Kids, fancy a history lesson?
In a land far, far away there was a time when the only way to listen to music was to remove huge frisby-looking objects from their well kept sleeves and to put them under a mystical looking player with the steadiness of a surgeon and hope you didn’t scratch it. There were no iPod’s, no Spotify and no earphones to aid you from talking to anyone. In the 1980’s there were more than 2,200 record stores in the UK, but the advent of music downloads on the internet has seen shops close, shutters pulled down and owners re-train. But that was then. Vinyl has made a comeback and risen out the ashes like a phoenix.
Opening a record shop was something Graham always wanted to do – even though it felt like it’d only be a pipe dream forever. It started when he was 6. Whilst most kids were playing kerby or mourning the loss of their tamagotchi, Graham received his first vinyl; ‘Too Good To Be Forgotten’ by Amazulu. His first thought when arriving in any new city is ‘where are the record shops?’ And now he can proudly say he will be one of the places people think of when they have that same thought visiting Liverpool.
It took a long time to settle on a name. While Graham was deciding he kept seeing ‘Defend’ used as a prefix in various places, his favourite being Defend New Orleans which he had seen on a trip to the U.S. They are dedicated to New Orleans and it’s independent spirit in much the same way he wants the shop to be about the love of record collecting and preservation of vinyl so that seemed like the perfect message for the shop and a tip of the hat to his second love; New Orleans. He’s got good taste.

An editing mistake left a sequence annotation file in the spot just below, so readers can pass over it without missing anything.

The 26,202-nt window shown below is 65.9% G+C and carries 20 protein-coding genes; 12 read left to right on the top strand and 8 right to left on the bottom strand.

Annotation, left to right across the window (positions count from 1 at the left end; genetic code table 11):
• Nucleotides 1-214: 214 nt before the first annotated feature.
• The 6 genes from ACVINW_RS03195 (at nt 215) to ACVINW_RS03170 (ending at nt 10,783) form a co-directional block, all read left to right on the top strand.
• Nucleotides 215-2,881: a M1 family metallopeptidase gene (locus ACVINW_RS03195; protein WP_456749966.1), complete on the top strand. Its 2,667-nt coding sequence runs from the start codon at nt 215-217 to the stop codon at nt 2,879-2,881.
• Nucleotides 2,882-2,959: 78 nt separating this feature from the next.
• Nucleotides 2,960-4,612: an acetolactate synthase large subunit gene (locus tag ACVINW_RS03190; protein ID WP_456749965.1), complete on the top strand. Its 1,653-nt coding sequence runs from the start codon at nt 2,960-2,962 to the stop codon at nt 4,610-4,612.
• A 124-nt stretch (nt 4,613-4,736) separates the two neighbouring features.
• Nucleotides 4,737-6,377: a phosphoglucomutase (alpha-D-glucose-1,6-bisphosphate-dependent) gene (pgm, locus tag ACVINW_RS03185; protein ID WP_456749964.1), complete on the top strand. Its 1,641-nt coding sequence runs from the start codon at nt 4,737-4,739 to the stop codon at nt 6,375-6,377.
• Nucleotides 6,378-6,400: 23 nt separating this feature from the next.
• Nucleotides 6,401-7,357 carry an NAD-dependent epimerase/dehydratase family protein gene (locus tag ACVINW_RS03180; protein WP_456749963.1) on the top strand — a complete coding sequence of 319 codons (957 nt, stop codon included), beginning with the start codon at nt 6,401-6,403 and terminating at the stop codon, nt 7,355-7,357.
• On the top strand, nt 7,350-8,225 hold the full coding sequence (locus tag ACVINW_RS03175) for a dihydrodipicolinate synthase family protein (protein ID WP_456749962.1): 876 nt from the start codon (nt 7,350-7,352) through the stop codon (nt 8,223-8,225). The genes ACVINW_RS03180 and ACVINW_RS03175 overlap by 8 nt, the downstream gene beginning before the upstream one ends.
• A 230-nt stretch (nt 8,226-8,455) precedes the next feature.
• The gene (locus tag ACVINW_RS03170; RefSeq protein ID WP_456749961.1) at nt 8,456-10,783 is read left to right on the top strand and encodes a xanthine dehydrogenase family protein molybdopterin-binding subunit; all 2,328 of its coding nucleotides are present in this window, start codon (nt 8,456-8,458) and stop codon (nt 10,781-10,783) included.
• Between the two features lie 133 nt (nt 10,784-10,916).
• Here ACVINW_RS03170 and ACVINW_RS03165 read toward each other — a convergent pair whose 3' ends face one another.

A few years ago we’d have been bamboozled by the news of a vinyl shop on Smithdown. But, amongst the Guardian-approved bistros, big burritos, kebab shops, tattoo shops, cooperative cafes, alternative vegan supermarkets, wood-fired pizza restaurants and more – it almost completes the puzzle. Lest we not forget The Smithdown Road Festival, the inaugural grassroots get-together that never fails to impress. To say there wasn’t something infatuating about Smithdown Road at the moment would be a lie and Defend Vinyl is a component in the renaissance.
Record Store Day comes but once a year but thanks to a dedicated few, it is a ritual that the people of Liverpool can rejoice in whenever they please. Held on the third Saturday of April each year to celebrate the culture of the independently owned record store, the day brings together fans, artists, and thousands of independent record stores across the world. In Graham’s story there has been a couple of jobs at labels, some gigs, two albums released with his band Voo, a tour of Germany with 28 costumes, playing bass with Silent Sleep and some office jobs along the way that he tries his best to block out. He’s an interesting man with a passion for everything music and vinyl and Defend Vinyl might be the happy ever after we all deserve.